The Beautiful and Damned is the second novel, published by F. Scott Fitzgerald. The book is about Anthony Patch, a socialite during the 1920s Jazz Age. Here are quotes from the famous classic.
'The Beautiful and Damned' Quotes
"The victor belongs to the spoils."
"In 1913, when Anthony Patch was twenty-five, two years were already gone since irony, the Holy Ghost of this later day, had, theoretically at least, descended upon him."
"As you first see him he wonders frequently whether he is not without honor and slightly mad, a shameful and obscene thinness glistening on the surface of the world like oil on a clean pond, these occasions being varied, of course, with those in which he thinks himself rather an exceptional young man, thoroughly sophisticated, well adjusted to his environment, and somewhat more significant than anyone else he knows."
"This was his healthy state and it made him cheerful, pleasant, and very attractive to intelligent men and to all women. In this state, he considered that he would one day accomplish some quiet subtle thing that the elect would deem worthy and, passing on, would join the dimmer stars in a nebulous, indeterminate heaven half-way between death and immortality. Until the time came for this effort he would be Anthony Patch - not a portrait of a man but a distinct and dynamic personality, opinionated, contemptuous, functioning from within outward - a man who was aware that there could be no honor and yet had honor, who knew the sophistry of courage and yet was brave."
"To Anthony life was a struggle against death, that waited at every corner. It was as a concession to his hypochondriacal imagination that he formed the habit of reading in bed - it soothed him. He read until he was tired and often fell asleep with the lights still on."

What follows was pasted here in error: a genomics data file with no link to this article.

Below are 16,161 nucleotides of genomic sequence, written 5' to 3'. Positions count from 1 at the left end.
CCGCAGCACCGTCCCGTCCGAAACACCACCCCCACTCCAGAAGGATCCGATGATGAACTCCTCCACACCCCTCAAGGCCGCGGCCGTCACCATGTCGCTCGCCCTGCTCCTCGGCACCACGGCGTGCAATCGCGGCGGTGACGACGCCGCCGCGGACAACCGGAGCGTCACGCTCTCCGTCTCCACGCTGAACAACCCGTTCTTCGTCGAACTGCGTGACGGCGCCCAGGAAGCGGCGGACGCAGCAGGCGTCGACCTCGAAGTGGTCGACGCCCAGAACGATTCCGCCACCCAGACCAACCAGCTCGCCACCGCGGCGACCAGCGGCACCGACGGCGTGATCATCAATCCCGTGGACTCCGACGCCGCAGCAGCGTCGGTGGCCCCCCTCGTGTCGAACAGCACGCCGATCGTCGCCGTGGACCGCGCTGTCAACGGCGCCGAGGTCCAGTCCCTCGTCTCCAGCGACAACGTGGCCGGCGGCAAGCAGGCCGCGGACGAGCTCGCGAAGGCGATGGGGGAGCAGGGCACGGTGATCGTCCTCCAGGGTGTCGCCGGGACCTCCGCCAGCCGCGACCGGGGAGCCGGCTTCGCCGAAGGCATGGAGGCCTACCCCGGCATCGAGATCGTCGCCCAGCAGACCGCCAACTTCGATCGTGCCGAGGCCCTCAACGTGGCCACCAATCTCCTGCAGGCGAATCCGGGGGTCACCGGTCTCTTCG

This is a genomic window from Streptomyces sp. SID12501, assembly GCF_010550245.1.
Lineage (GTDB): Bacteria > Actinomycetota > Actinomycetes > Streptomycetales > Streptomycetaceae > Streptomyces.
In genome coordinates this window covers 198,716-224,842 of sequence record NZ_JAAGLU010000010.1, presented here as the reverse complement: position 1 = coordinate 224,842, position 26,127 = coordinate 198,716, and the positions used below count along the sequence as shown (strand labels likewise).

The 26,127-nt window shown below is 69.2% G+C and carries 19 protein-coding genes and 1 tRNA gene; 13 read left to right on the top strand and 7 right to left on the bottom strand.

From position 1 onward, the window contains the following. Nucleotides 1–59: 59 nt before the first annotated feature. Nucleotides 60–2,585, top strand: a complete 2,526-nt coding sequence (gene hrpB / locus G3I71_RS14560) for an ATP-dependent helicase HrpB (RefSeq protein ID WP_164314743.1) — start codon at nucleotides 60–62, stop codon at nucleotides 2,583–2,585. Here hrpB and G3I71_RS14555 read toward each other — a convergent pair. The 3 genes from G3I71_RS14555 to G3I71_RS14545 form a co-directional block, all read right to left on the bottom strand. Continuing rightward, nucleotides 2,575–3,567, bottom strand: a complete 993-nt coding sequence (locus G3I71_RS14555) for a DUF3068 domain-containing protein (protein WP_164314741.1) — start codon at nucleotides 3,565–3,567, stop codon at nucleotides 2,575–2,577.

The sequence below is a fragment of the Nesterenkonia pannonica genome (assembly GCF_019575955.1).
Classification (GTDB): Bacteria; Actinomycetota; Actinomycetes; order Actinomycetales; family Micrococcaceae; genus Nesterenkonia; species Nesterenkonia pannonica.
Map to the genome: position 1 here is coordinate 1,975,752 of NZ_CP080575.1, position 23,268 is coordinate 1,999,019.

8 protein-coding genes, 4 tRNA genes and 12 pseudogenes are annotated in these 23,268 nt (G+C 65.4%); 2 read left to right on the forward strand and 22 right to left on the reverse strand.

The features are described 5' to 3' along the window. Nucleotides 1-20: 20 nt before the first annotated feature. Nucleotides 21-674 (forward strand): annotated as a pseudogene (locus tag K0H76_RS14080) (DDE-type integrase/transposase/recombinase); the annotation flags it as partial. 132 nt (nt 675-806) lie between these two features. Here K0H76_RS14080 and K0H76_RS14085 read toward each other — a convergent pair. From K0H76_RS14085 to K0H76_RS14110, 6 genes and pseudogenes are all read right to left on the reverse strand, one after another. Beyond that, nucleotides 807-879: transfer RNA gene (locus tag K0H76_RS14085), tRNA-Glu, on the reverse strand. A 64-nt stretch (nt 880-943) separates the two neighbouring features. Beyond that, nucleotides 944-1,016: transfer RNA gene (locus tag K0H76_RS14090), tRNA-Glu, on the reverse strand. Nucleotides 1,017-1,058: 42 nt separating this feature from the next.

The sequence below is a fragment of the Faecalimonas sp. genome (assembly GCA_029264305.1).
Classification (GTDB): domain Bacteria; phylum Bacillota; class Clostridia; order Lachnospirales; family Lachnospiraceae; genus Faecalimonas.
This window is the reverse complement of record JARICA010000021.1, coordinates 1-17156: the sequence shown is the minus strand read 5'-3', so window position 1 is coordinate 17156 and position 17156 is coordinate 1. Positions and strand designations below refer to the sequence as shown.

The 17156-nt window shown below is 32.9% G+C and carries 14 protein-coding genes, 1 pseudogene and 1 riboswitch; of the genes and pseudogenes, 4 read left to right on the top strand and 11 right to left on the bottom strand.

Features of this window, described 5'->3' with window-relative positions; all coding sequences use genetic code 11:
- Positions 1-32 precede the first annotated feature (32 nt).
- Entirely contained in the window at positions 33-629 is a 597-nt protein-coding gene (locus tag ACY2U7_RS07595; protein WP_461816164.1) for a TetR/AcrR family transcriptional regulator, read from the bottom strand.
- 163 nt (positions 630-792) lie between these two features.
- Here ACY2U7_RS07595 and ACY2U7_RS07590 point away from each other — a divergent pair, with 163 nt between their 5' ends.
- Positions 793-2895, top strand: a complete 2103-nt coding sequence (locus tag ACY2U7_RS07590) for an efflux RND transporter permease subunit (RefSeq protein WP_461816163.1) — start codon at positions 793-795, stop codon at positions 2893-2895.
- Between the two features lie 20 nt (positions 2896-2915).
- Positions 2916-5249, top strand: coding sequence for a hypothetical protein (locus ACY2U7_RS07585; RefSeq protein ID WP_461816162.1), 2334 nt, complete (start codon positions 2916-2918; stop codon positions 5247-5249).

"Curiously enough he found in senior year that he had acquired a position in his class. He learned that he was looked upon as a rather romantic figure, a scholar, a recluse, a tower of erudition. This amused him but secretly pleased him - he began going out, at first a little and then a great deal."
"Once upon a time all the men of mind and genius in the world became of one belief that is to say, of no belief. But it wearied them to think that within a few years after their death many cults and systems and prognostications would be ascribed to them which they had never meditated nor intended."
"Let's join together and make a great book that will last forever to mock the credulity of man. Let's persuade our more erotic poets to write about the delights of the flesh, and induce some of our robust journalists to contribute stories of famous amours. We'll include all the most preposterous old wives' tales now current. We'll choose the keenest satirist alive to compile a deity from all the deities worshipped by mankind, a deity who will be more magnificent than any of them, and yet so weakly human that he'll become a byword for laughter the world over and we'll ascribe to him all sorts of jokes and vanities and rages, in which he'll be supposed to indulge for his own diversion, so that the people will read our book and ponder it, and there'll be no more nonsense in the world."
"Finally, let us take care that the book possesses all the virtues of style, so that it may last forever as a witness to our profound skepticism and our universal irony."
"So the men did, and they died."
"But the book lived always, so beautifully had it been written, and so astounding the quality of imagination with which these men of mind and genius had endowed it. They had neglected to give it a name, but after they were dead it became known as the Bible."